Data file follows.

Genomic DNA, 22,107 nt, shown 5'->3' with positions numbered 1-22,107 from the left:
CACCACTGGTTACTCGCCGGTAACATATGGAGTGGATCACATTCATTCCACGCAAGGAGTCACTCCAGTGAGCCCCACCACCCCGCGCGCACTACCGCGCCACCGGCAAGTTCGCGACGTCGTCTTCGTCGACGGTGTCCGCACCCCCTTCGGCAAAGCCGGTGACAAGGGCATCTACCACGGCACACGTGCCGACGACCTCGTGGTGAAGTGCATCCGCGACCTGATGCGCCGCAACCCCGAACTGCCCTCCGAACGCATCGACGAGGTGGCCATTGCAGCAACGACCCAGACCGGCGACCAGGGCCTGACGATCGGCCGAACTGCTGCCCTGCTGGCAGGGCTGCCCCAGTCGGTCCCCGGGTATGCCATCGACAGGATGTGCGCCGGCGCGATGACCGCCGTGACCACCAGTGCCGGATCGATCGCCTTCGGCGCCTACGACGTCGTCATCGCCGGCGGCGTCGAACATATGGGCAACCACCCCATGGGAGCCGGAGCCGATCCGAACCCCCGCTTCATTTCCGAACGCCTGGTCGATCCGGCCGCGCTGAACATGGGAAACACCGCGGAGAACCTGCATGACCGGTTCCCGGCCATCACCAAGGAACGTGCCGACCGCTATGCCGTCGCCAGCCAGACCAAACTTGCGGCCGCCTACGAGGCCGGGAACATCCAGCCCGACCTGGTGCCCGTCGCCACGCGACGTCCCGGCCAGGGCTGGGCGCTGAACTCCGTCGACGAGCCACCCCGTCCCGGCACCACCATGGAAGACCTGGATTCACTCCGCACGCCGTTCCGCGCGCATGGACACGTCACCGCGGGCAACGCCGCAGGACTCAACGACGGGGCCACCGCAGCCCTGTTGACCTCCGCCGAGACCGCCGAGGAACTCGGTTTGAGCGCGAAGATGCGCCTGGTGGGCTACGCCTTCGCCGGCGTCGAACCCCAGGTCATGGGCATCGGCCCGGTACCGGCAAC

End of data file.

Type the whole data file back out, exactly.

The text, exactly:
Genomic DNA, 22,107 nt, shown 5'->3' with positions numbered 1-22,107 from the left:
CACCACTGGTTACTCGCCGGTAACATATGGAGTGGATCACATTCATTCCACGCAAGGAGTCACTCCAGTGAGCCCCACCACCCCGCGCGCACTACCGCGCCACCGGCAAGTTCGCGACGTCGTCTTCGTCGACGGTGTCCGCACCCCCTTCGGCAAAGCCGGTGACAAGGGCATCTACCACGGCACACGTGCCGACGACCTCGTGGTGAAGTGCATCCGCGACCTGATGCGCCGCAACCCCGAACTGCCCTCCGAACGCATCGACGAGGTGGCCATTGCAGCAACGACCCAGACCGGCGACCAGGGCCTGACGATCGGCCGAACTGCTGCCCTGCTGGCAGGGCTGCCCCAGTCGGTCCCCGGGTATGCCATCGACAGGATGTGCGCCGGCGCGATGACCGCCGTGACCACCAGTGCCGGATCGATCGCCTTCGGCGCCTACGACGTCGTCATCGCCGGCGGCGTCGAACATATGGGCAACCACCCCATGGGAGCCGGAGCCGATCCGAACCCCCGCTTCATTTCCGAACGCCTGGTCGATCCGGCCGCGCTGAACATGGGAAACACCGCGGAGAACCTGCATGACCGGTTCCCGGCCATCACCAAGGAACGTGCCGACCGCTATGCCGTCGCCAGCCAGACCAAACTTGCGGCCGCCTACGAGGCCGGGAACATCCAGCCCGACCTGGTGCCCGTCGCCACGCGACGTCCCGGCCAGGGCTGGGCGCTGAACTCCGTCGACGAGCCACCCCGTCCCGGCACCACCATGGAAGACCTGGATTCACTCCGCACGCCGTTCCGCGCGCATGGACACGTCACCGCGGGCAACGCCGCAGGACTCAACGACGGGGCCACCGCAGCCCTGTTGACCTCCGCCGAGACCGCCGAGGAACTCGGTTTGAGCGCGAAGATGCGCCTGGTGGGCTACGCCTTCGCCGGCGTCGAACCCCAGGTCATGGGCATCGGCCCGGTACCGGCAAC